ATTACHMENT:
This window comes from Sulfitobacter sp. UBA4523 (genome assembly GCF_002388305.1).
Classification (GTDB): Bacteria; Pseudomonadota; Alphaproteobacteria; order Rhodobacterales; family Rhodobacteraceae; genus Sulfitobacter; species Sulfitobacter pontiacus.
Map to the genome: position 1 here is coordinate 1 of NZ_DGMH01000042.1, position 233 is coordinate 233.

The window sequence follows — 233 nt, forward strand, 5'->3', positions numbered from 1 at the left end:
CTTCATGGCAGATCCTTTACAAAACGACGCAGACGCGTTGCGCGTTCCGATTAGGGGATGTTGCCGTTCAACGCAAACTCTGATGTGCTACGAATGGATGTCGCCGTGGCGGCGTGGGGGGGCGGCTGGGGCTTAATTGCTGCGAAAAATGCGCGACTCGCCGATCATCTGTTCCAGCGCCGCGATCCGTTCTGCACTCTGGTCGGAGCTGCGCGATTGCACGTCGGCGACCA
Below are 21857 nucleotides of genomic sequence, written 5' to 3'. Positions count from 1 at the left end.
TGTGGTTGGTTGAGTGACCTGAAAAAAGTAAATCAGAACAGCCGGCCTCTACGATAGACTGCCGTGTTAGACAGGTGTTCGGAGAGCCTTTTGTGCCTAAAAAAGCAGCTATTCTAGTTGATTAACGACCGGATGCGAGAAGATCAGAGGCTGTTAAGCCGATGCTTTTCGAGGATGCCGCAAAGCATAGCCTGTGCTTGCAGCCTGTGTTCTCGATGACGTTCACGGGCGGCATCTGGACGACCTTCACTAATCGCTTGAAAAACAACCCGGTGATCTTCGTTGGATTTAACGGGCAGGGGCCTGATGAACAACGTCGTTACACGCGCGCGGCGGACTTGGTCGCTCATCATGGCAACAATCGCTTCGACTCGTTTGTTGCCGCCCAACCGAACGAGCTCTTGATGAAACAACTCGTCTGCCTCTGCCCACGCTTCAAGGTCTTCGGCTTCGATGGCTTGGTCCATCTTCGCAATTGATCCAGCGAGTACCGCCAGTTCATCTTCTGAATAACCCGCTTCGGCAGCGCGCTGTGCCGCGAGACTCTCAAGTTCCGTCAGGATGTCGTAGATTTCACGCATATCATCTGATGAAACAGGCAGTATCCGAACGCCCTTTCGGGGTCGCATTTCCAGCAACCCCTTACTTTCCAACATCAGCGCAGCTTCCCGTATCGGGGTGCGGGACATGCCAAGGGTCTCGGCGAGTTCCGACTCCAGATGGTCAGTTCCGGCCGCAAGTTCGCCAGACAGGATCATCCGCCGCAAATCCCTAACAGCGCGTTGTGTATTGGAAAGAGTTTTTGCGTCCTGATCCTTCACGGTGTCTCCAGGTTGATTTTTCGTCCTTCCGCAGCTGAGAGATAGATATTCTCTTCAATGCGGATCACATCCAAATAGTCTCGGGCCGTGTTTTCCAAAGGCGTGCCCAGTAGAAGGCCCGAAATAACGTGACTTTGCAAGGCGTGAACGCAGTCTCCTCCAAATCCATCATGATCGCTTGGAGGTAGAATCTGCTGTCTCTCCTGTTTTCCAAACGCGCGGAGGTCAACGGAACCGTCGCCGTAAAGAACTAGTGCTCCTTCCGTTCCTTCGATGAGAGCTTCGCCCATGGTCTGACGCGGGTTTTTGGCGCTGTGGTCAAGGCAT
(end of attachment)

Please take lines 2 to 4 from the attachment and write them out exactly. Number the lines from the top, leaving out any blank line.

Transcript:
Classification (GTDB): Bacteria; Pseudomonadota; Alphaproteobacteria; order Rhodobacterales; family Rhodobacteraceae; genus Sulfitobacter; species Sulfitobacter pontiacus.
Map to the genome: position 1 here is coordinate 1 of NZ_DGMH01000042.1, position 233 is coordinate 233.

The window sequence follows — 233 nt, forward strand, 5'->3', positions numbered from 1 at the left end: